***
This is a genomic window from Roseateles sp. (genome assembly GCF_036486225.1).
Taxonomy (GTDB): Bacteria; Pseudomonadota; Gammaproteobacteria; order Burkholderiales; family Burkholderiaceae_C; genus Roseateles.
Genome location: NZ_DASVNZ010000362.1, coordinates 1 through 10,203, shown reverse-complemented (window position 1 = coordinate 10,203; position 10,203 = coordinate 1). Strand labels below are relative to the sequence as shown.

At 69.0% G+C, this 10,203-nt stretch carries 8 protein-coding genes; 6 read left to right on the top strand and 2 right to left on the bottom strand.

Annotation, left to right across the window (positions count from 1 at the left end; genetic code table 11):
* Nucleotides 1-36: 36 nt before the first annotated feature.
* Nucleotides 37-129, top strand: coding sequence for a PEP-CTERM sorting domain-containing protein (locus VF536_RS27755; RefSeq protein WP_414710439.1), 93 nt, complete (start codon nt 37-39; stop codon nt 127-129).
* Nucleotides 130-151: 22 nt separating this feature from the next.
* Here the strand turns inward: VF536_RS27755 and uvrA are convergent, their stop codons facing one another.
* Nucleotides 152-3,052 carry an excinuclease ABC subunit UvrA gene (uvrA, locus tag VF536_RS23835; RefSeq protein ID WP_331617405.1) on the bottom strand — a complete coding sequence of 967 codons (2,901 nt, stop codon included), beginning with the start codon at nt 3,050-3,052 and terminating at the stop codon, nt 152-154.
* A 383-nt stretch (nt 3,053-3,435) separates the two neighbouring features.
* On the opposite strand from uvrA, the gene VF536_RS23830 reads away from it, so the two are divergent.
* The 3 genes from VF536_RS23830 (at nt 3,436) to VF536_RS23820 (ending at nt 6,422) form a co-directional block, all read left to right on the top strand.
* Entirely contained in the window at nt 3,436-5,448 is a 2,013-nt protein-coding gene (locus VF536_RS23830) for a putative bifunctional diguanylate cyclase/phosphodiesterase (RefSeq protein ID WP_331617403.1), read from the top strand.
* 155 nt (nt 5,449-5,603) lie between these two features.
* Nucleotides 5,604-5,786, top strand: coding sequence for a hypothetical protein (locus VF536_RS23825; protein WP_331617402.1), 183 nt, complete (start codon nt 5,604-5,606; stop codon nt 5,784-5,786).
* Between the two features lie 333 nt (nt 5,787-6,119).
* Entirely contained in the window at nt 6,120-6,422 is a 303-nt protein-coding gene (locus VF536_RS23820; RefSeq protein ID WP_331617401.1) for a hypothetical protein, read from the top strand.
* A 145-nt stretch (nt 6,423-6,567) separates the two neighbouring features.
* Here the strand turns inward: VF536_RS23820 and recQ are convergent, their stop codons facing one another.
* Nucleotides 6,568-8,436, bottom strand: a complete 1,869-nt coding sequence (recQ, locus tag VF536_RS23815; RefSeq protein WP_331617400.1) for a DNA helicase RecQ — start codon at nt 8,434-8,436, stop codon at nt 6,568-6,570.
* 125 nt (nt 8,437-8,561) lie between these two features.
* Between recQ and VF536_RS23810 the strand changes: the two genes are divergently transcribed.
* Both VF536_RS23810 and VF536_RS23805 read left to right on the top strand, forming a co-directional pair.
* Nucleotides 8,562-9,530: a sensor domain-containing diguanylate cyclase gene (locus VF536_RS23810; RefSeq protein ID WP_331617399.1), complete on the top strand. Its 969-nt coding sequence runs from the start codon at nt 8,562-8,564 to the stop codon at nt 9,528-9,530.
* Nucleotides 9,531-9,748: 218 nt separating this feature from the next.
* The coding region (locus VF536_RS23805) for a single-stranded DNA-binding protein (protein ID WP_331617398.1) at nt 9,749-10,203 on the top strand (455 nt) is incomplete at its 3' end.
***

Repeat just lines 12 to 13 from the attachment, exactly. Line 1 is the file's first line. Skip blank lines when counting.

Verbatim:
* On the opposite strand from uvrA, the gene VF536_RS23830 reads away from it, so the two are divergent.
* The 3 genes from VF536_RS23830 (at nt 3,436) to VF536_RS23820 (ending at nt 6,422) form a co-directional block, all read left to right on the top strand.